How To Save Zinnia Seeds [Harvesting And Storage]

Filling your garden with a stunning array of colorful and fragrant flowers is the perfect way to curate an inviting and fun space to spend time during the warmer months of the year.

One of the best ways to make your garden an enjoyable place to be is to grow plants and flowers that are easy to grow. 

How To Save Zinnia Seeds [Harvesting And Storage]

Zinnias come in a wide variety of colors, including stunning green varieties. Most gardeners introduce Zinnias to their garden with a packet of mixed Zinnia seeds.

However, within the mix of colors, there is likely to be a particular color that you want to keep. This is where saving Zinnia seeds comes into the picture. In this article, we will look at how to save Zinnia seeds for the next season.

Why Save Your Own Seeds?

While purchasing seeds from a plant store isn’t the most expensive part of gardening, it isn’t always the best way to get the seeds you want for your flower beds. There are a few great reasons for saving your own seeds ready for next year.

Save Money

One of the most obvious benefits of saving seeds from plants in your garden is that it saves money. Seeds often aren’t overly expensive, but the bigger the variety of plants you have in your garden, the more money you will be spending on seeds.

Saving seeds from plants you already have allows you to avoid having to purchase packets of seeds year after year. 

Maintaining Your Garden Layout

If you are passionate about gardening, you will have a certain plan that you have created to help your garden look exactly how you want it to.

For more detailed plans, this can come down to the colors that are used in certain areas of your flower beds. 

If this is the case in your garden, saving the seeds from the colored plants that you want is a great idea. Many seeds come in mixed packets which cannot guarantee that you get the same color every year.

Saving seeds avoids the unknown element of growing seeds.

Seed Sharing

Gardening is often a communal activity. Whether you actively garden with other people in communal gardens or allotments, or you engage with gardening groups, sharing seeds can be a great way to meet new people. 

Seed swaps are a great way to get specific seeds that you want and to offer in-demand seeds to other gardeners. This can help to build a strong community of gardeners who can offer help and support.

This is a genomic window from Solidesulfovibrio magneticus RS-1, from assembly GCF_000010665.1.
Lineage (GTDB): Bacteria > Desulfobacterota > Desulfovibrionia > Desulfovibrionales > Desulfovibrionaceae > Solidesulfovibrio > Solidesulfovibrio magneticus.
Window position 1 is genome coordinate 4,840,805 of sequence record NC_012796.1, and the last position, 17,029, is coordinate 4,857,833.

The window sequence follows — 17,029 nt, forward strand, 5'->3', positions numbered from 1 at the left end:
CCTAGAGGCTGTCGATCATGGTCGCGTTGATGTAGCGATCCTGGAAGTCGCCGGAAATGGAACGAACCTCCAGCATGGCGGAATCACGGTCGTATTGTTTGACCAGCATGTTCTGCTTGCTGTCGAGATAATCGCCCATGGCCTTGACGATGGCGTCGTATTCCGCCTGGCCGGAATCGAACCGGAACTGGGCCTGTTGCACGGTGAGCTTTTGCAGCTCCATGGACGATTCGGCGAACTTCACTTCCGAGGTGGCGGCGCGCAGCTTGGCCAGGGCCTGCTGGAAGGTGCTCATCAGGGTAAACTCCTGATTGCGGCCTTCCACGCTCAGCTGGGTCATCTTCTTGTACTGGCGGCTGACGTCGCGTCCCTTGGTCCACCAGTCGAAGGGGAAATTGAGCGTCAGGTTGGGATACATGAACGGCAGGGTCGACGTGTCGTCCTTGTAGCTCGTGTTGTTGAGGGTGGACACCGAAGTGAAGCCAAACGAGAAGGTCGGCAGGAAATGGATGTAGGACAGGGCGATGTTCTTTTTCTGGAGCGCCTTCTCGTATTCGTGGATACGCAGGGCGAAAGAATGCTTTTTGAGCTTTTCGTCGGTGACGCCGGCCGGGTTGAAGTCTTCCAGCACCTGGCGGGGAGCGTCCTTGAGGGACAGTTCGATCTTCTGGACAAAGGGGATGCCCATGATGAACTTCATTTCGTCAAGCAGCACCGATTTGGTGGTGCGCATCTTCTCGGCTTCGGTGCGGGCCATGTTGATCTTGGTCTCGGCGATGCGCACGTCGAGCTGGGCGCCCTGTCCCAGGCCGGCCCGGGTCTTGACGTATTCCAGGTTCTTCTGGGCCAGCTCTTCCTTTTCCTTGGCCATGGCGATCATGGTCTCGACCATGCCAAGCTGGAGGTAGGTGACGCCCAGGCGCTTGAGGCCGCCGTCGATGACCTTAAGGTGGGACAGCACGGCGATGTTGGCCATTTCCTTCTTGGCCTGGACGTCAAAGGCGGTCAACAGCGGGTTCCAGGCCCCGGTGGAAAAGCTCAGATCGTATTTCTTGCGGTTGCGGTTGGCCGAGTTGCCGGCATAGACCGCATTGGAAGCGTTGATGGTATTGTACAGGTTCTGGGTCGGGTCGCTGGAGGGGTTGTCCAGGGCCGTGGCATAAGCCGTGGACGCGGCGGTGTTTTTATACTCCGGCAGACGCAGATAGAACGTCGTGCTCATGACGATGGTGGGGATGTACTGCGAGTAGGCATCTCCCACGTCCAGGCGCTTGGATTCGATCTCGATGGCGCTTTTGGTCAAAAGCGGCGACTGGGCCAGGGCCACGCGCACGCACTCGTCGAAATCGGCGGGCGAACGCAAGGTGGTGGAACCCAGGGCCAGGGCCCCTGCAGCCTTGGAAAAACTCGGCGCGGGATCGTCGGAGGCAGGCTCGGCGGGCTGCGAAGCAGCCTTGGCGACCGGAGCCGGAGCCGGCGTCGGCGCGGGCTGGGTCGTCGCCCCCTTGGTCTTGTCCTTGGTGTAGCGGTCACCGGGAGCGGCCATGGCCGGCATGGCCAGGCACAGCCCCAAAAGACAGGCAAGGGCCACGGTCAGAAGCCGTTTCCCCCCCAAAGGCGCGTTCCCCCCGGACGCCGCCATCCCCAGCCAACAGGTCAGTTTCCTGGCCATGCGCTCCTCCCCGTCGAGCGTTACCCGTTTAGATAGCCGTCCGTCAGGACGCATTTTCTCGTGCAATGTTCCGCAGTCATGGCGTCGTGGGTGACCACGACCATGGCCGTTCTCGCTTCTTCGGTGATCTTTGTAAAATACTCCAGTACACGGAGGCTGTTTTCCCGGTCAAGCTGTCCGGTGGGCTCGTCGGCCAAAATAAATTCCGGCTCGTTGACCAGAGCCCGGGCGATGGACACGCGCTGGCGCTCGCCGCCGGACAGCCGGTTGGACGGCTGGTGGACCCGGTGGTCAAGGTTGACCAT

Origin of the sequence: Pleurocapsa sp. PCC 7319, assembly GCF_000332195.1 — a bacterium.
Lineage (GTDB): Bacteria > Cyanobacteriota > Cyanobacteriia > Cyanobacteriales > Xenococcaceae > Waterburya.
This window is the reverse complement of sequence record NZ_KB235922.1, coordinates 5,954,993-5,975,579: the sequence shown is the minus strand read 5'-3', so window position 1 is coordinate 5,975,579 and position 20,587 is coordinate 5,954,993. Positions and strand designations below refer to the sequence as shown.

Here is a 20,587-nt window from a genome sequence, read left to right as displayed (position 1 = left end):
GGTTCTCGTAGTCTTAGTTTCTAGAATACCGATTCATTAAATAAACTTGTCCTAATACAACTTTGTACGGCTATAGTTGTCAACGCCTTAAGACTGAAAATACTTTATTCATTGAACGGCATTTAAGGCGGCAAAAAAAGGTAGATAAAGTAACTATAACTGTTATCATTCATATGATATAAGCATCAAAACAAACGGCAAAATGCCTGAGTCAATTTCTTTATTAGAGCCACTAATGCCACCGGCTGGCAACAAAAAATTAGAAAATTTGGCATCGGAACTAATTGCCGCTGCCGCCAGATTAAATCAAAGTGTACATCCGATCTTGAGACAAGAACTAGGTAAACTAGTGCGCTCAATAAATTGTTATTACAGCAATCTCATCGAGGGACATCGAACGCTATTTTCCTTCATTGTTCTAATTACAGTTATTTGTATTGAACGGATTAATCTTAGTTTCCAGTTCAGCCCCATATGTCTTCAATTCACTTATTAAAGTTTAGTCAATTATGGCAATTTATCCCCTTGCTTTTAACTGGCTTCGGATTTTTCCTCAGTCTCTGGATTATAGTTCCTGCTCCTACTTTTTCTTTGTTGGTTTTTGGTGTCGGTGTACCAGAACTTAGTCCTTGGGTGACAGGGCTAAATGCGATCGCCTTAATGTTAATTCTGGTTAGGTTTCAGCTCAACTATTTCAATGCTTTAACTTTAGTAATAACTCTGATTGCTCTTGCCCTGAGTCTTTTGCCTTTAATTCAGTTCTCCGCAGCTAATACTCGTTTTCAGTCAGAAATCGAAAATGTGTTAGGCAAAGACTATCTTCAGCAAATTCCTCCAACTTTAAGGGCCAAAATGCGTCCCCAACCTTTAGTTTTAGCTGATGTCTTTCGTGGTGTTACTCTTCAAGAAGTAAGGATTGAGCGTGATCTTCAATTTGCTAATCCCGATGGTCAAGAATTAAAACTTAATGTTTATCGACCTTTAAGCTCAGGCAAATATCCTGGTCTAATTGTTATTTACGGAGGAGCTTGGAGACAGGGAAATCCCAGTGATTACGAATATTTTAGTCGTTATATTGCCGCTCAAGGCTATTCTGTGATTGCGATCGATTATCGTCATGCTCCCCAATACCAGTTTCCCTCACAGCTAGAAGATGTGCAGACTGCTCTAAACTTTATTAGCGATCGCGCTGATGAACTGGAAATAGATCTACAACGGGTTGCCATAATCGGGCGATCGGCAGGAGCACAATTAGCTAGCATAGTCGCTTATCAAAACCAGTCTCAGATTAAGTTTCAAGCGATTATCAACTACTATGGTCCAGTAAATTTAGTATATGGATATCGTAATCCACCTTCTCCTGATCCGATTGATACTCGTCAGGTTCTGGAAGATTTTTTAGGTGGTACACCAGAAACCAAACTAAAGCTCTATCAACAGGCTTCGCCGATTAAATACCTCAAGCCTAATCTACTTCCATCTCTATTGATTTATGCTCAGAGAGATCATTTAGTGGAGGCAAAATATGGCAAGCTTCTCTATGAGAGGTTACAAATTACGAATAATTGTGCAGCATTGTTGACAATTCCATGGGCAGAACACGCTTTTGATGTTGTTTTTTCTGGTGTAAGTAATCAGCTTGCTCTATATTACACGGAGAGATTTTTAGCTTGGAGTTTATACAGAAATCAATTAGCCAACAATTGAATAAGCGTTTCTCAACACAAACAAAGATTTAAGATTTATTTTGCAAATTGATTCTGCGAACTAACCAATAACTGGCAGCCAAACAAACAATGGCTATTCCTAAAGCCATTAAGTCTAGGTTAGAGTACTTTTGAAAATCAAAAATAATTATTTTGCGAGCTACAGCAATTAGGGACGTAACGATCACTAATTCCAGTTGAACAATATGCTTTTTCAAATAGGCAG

It also helps to keep popular varieties of seeds in common use. This means that if a crop fails one year, you will still have access to the seeds through friends and acquaintances.

Allows For Adaptation

When you use a specific type of seed year after year, the crops can adapt to the unique conditions in your garden. The seeds that you save each year to plant the next year will have grown well in the conditions provided.

This means that over time, your seeds will become more and more accustomed to your garden and will grow and thrive more easily.

About Zinnia Plants

Before you jump into saving the seeds from any plant, it is important to understand what sort of plant you are harvesting and what it will need in order to thrive year after year. 

Zinnias are herbaceous annual flowers that are native to Mexico. Any plant that is described as an annual will complete its life cycle in a single year. This means that it will need to be sowed again next year. 

Zinnias set seed before they die after the first hard frost in the Fall. This is when you will want to look at harvesting the seeds. If a frost hits early in the Fall, you may be unable to harvest the seeds.

Make sure to keep an eye on weather forecasts to ensure that you get the seeds you want.

How To Harvest And Save Zinnia Seeds

How To Save Zinnia Seeds [Harvesting And Storage]

Now that you know why saving Zinnia seeds is useful and a little bit about the plants, it is time to look at the best way to harvest and save Zinnia seeds to help you grow the same varieties next year. Below is a step-by-step guide to saving Zinnia seeds.

Step One: Plan Ahead

As with any successful gardening task, you will need to plan ahead in order to successfully harvest the seeds from your existing Zinnia flowers. 

The most important thing to remember is to keep your seeds pure in order to ensure that next year’s flowers will look like their parents. To do this successfully, you will need to make sure that you are isolating the plants before pollination occurs. 

To avoid cross-pollination, you will need to separate several buds before they bloom. The isolation will need to remain on the flowers until the bloom cycle has been completed. You will need to keep a close eye on the plants that you have separated.